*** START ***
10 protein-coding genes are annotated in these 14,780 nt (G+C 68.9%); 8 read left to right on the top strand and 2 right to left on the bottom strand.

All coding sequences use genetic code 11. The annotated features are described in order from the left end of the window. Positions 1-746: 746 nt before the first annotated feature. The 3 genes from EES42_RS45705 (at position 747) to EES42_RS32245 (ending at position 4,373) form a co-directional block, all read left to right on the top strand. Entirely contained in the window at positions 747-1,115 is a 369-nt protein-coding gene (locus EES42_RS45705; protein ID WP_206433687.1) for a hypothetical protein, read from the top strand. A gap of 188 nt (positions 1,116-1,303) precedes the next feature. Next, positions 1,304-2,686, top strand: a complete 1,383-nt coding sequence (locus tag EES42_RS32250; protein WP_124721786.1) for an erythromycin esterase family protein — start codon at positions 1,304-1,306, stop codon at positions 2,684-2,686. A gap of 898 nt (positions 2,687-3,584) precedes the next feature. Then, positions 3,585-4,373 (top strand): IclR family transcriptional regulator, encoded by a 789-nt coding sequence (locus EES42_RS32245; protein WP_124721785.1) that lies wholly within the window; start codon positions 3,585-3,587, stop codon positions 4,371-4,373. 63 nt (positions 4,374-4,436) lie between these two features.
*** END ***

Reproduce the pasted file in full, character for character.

10 protein-coding genes are annotated in these 14,780 nt (G+C 68.9%); 8 read left to right on the top strand and 2 right to left on the bottom strand.

All coding sequences use genetic code 11. The annotated features are described in order from the left end of the window. Positions 1-746: 746 nt before the first annotated feature. The 3 genes from EES42_RS45705 (at position 747) to EES42_RS32245 (ending at position 4,373) form a co-directional block, all read left to right on the top strand. Entirely contained in the window at positions 747-1,115 is a 369-nt protein-coding gene (locus EES42_RS45705; protein ID WP_206433687.1) for a hypothetical protein, read from the top strand. A gap of 188 nt (positions 1,116-1,303) precedes the next feature. Next, positions 1,304-2,686, top strand: a complete 1,383-nt coding sequence (locus tag EES42_RS32250; protein WP_124721786.1) for an erythromycin esterase family protein — start codon at positions 1,304-1,306, stop codon at positions 2,684-2,686. A gap of 898 nt (positions 2,687-3,584) precedes the next feature. Then, positions 3,585-4,373 (top strand): IclR family transcriptional regulator, encoded by a 789-nt coding sequence (locus EES42_RS32245; protein WP_124721785.1) that lies wholly within the window; start codon positions 3,585-3,587, stop codon positions 4,371-4,373. 63 nt (positions 4,374-4,436) lie between these two features.